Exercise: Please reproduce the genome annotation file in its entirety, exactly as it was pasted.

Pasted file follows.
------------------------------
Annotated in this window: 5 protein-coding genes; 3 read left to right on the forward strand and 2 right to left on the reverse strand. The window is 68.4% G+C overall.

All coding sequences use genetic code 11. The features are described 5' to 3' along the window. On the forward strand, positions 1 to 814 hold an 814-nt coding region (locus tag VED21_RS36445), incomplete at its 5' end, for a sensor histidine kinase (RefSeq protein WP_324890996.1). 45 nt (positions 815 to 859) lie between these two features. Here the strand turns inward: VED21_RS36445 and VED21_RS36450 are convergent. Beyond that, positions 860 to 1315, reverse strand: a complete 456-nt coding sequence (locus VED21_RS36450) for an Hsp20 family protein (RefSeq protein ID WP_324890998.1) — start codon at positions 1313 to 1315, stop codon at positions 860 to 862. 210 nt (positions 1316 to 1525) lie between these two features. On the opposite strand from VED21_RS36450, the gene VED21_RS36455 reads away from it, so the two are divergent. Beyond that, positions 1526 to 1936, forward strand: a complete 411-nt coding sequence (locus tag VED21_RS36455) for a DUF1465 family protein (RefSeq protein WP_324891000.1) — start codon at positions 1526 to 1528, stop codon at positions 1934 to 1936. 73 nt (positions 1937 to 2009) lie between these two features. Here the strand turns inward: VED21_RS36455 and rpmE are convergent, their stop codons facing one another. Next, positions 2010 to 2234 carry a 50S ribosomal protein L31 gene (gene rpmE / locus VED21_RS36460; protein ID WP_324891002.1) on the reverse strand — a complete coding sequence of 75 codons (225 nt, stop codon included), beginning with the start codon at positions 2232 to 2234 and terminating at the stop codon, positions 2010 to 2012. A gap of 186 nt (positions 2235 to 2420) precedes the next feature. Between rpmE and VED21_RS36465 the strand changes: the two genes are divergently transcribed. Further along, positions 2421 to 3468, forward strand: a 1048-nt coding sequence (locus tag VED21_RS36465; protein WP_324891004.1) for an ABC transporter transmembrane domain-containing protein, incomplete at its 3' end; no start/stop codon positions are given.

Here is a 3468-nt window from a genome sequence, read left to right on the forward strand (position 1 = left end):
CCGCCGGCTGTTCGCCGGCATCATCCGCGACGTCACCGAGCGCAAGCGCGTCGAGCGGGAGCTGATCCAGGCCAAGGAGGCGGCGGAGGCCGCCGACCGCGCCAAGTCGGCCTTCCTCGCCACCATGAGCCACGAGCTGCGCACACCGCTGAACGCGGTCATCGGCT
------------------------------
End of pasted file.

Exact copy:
Annotated in this window: 5 protein-coding genes; 3 read left to right on the forward strand and 2 right to left on the reverse strand. The window is 68.4% G+C overall.

All coding sequences use genetic code 11. The features are described 5' to 3' along the window. On the forward strand, positions 1 to 814 hold an 814-nt coding region (locus tag VED21_RS36445), incomplete at its 5' end, for a sensor histidine kinase (RefSeq protein WP_324890996.1). 45 nt (positions 815 to 859) lie between these two features. Here the strand turns inward: VED21_RS36445 and VED21_RS36450 are convergent. Beyond that, positions 860 to 1315, reverse strand: a complete 456-nt coding sequence (locus VED21_RS36450) for an Hsp20 family protein (RefSeq protein ID WP_324890998.1) — start codon at positions 1313 to 1315, stop codon at positions 860 to 862. 210 nt (positions 1316 to 1525) lie between these two features. On the opposite strand from VED21_RS36450, the gene VED21_RS36455 reads away from it, so the two are divergent. Beyond that, positions 1526 to 1936, forward strand: a complete 411-nt coding sequence (locus tag VED21_RS36455) for a DUF1465 family protein (RefSeq protein WP_324891000.1) — start codon at positions 1526 to 1528, stop codon at positions 1934 to 1936. 73 nt (positions 1937 to 2009) lie between these two features. Here the strand turns inward: VED21_RS36455 and rpmE are convergent, their stop codons facing one another. Next, positions 2010 to 2234 carry a 50S ribosomal protein L31 gene (gene rpmE / locus VED21_RS36460; protein ID WP_324891002.1) on the reverse strand — a complete coding sequence of 75 codons (225 nt, stop codon included), beginning with the start codon at positions 2232 to 2234 and terminating at the stop codon, positions 2010 to 2012. A gap of 186 nt (positions 2235 to 2420) precedes the next feature. Between rpmE and VED21_RS36465 the strand changes: the two genes are divergently transcribed. Further along, positions 2421 to 3468, forward strand: a 1048-nt coding sequence (locus tag VED21_RS36465; protein WP_324891004.1) for an ABC transporter transmembrane domain-containing protein, incomplete at its 3' end; no start/stop codon positions are given.

Here is a 3468-nt window from a genome sequence, read left to right on the forward strand (position 1 = left end):
CCGCCGGCTGTTCGCCGGCATCATCCGCGACGTCACCGAGCGCAAGCGCGTCGAGCGGGAGCTGATCCAGGCCAAGGAGGCGGCGGAGGCCGCCGACCGCGCCAAGTCGGCCTTCCTCGCCACCATGAGCCACGAGCTGCGCACACCGCTGAACGCGGTCATCGGCT